Paycheck Calculator Tennessee - TN

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Tennessee - TN Paycheck Calculator: Hourly and Salary

Tennessee, the 16th most populous but the 36th largest state, located in the southeastern region of the United States.

The state is landlocked with eight states, with Virginia to the northeast, Alabama, Georgia, and Mississippi to the south, Kentucky to the north, North Carolina to the east, Missouri to the northwest, and Arkansas to the west.

Nashville is the largest city and the Capital of Tennessee. Moreover, Greater Nashville is the largest metro.

From gorgeous scenery to fantastic music, from the low cost of living to a very low tax burden, the great state of Tennessee offers many reasons to settle. So if you are planning to move in here, for the purposes mentioned above, or due to appealing job offers or business opportunities, this guide is just for you.

Our experts have worked days and nights to bring you a one-of-its-guide that covers the following topics:

  • The thing you must know before moving to Tennessee
  • Tennessee Payroll Facts
  • How to Calculate Paycheck in Tennessee? – This section would benefit both employers and employees in the following ways:
    • Help job seekers to compare several job offers in terms of take-home pay and choose the best one.
    • Help entrepreneurs to compare different business opportunities in terms of employment cost.
    • Help employees of Tennessee to calculate their upcoming Paycheck amount for verifying and budgeting.
    • Help employers in Tennessee to calculate Paycheck amounts for multiple employees instantly using our Tennessee Paycheck Calculator.
  • Federal and Tennessee Payroll Laws to ensure your paycheck complies with the law.
  • Frequently Asked Questions

We hope these topics will help you make a better decision that you won't regret later. So let's get started.


Things You Must Know Before Moving To Tennessee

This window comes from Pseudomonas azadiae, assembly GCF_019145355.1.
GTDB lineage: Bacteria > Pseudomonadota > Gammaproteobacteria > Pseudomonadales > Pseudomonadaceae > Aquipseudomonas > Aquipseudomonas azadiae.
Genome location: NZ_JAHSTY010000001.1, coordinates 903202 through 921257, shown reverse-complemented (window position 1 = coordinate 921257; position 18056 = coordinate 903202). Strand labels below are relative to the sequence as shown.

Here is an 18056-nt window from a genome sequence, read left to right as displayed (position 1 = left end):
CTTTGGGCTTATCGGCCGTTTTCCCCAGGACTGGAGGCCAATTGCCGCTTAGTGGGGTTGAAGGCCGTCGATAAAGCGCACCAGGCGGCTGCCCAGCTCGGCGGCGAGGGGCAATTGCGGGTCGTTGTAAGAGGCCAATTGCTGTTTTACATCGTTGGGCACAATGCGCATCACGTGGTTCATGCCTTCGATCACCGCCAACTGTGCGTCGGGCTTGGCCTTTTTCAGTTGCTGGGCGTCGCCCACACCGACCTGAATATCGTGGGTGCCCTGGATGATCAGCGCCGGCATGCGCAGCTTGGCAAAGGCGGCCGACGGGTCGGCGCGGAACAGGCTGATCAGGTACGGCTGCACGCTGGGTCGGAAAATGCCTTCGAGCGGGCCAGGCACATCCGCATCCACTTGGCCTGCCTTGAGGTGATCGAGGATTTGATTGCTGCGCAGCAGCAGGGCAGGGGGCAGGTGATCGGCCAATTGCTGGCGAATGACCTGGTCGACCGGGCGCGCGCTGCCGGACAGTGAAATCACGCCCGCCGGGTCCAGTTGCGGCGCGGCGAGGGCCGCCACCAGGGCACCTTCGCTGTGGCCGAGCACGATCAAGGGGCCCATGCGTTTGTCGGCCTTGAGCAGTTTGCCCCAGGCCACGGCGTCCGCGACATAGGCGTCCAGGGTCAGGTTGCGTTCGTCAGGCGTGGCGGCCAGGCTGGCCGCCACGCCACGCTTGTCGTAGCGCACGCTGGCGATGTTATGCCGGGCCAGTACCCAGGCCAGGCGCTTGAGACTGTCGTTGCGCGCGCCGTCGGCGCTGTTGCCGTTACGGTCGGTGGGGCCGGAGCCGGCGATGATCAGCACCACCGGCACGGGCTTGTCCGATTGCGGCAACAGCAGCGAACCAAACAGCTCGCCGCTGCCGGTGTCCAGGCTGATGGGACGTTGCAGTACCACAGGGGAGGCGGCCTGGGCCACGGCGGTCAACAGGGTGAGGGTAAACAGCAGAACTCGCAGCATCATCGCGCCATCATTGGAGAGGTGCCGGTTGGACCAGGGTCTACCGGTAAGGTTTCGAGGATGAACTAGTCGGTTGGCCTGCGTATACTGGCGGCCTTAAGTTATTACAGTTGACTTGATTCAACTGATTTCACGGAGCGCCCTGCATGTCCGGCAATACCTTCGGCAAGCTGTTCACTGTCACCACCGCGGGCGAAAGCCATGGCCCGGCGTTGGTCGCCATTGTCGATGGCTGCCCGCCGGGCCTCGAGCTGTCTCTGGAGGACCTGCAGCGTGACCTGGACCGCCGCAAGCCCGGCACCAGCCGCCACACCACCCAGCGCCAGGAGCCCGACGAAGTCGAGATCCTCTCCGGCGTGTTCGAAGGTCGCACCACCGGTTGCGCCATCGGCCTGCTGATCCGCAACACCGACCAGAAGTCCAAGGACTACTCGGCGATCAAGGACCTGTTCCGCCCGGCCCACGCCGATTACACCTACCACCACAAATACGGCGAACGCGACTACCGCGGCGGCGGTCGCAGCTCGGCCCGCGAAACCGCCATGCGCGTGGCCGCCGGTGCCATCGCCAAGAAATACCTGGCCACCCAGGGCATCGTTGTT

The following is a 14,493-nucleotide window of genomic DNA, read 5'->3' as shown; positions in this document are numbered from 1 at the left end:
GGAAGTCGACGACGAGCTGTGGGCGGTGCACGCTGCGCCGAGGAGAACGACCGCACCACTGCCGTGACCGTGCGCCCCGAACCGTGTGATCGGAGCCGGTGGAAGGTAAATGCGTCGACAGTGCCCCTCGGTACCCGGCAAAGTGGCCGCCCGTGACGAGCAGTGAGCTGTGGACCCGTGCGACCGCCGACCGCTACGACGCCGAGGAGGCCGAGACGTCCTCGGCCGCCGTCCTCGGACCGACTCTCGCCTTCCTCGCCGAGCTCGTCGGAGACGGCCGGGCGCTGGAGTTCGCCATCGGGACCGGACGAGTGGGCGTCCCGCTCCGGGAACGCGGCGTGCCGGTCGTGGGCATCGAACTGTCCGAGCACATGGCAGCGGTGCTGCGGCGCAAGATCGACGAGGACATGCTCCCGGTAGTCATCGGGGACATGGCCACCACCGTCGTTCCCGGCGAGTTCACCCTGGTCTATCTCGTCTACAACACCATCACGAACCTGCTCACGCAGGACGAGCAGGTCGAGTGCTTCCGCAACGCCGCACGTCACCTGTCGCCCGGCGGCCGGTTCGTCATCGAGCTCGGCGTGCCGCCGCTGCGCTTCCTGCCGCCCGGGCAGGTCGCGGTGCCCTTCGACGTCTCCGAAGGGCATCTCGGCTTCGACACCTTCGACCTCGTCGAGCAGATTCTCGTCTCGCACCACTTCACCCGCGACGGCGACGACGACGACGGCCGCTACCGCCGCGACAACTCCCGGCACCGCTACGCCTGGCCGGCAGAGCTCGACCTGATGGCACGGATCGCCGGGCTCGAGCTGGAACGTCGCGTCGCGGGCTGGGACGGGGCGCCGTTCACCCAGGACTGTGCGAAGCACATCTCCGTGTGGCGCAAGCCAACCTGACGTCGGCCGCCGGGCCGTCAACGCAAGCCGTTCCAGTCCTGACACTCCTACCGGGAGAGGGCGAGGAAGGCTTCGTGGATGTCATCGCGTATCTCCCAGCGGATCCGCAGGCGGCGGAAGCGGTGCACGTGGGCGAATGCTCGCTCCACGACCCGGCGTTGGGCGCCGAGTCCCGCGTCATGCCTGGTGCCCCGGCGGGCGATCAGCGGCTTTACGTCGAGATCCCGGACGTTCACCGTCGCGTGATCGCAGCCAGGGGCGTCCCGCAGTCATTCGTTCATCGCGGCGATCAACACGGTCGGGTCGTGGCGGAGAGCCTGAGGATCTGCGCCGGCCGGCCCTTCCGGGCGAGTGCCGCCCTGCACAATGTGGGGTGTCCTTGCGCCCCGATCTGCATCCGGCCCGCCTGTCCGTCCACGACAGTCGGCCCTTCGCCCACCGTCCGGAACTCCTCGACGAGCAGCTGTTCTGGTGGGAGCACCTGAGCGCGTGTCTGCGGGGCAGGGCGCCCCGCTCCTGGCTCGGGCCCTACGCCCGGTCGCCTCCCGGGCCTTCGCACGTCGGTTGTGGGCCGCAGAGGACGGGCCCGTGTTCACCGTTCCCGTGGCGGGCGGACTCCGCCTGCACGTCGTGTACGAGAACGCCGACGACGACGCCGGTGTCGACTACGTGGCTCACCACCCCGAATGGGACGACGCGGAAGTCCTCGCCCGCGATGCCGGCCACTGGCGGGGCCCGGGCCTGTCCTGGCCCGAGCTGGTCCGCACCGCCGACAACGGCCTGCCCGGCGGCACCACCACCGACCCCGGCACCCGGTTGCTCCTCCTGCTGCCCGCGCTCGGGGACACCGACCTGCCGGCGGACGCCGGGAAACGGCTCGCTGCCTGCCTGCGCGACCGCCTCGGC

Cost of Living

The cost of living index in Tennessee is 87.6, which is significantly lower than the national average of 100 points. It means that you can afford more for yourself and your family while living in Tennessee.

This low living cost is due to cheaper housing costs, while other factors like grocery, health, utilities, transportations, and miscellaneous expenses are almost similar to the rest of the nation.

Cost of Housing

As discussed earlier, owning or renting a house in Tennessee state is a lot cheaper than most of the states. The current median home value for the TN is $159,400, whereas the median home rent is $1,315/month. Moreover, renting a house in cities like Knoxville, Memphis, and Chattanooga would even cost you significantly lower than the rest of the state.

Education

Tennessee is rich in private, public, and specialized facilities and gives you access to some elite schools and educational institutions. Moreover, the state also has a fantastic program for high school graduates, which provides them with the opportunity to attend a Tennessee community college at zero cost. Some of the renowned schools, colleges, and universities include Clarksville Academy, Christian Academy Knoxville, University of Tennessee, and Tennessee Technological University.

Business and Job Opportunities

Tennessee has a relatively low unemployment rate at 3.4%, which is definitely a piece of good news for job seekers, especially in Nashville, where the average salary is $51,000. Some of the fastest-growing jobs in the state (According to zippia.com) include medical sonographers, medical sonographers, nurse practitioners, and physical therapists. Moreover, few high paying jobs here include pediatricians, psychiatrists, and surgeons.

Moreover, the state is also a hotspot for aspiring entrepreneurs, due to endless business opportunities, fast internet, low cost of living.

Outdoor Activities

Tennessee is a heaven on earth for nature lovers. The state is full of beautiful landscapes, including mountains, waterfalls, 9000+ caves, and wildflowers. You can even view all of them at Great Smoky Mountains National Park and enjoy your moments while staying in cabins, camp, or hotels nearby.

The state is also famous for its thriving food, beer, and coffee scene. You can plan your weekends with your friends & family to enjoy the outstanding southern food and hospitality.

Moreover, the state also houses some of the biggest attractions that are well worth the time and drive like Ruby Falls: In Chattanooga, Sun Studio: The recording studio, The Sunsphere: An iconic landmark in Knoxville, and Titanic Museum: Located in Pigeon Forge.

Weather

Tennessee has a favorable climate for those who don't like colder winters. Winters here are usually mild, and summers are hot and humid, especially in cities like Memphis. However, mountainous areas, like in some parts of Appalachians, have a mountain temperate or humid continental climate with colder winters. Unfortunately, the land also features frequent, strong hurricanes and tornadoes.


Pros and Cons

Here is the quick round-up for both good and less good about Tennessee:

Pros:
  • No income tax
  • Best place for music lovers
  • Free community college
  • Low cost of living
  • Delicious food and fantastic hospitality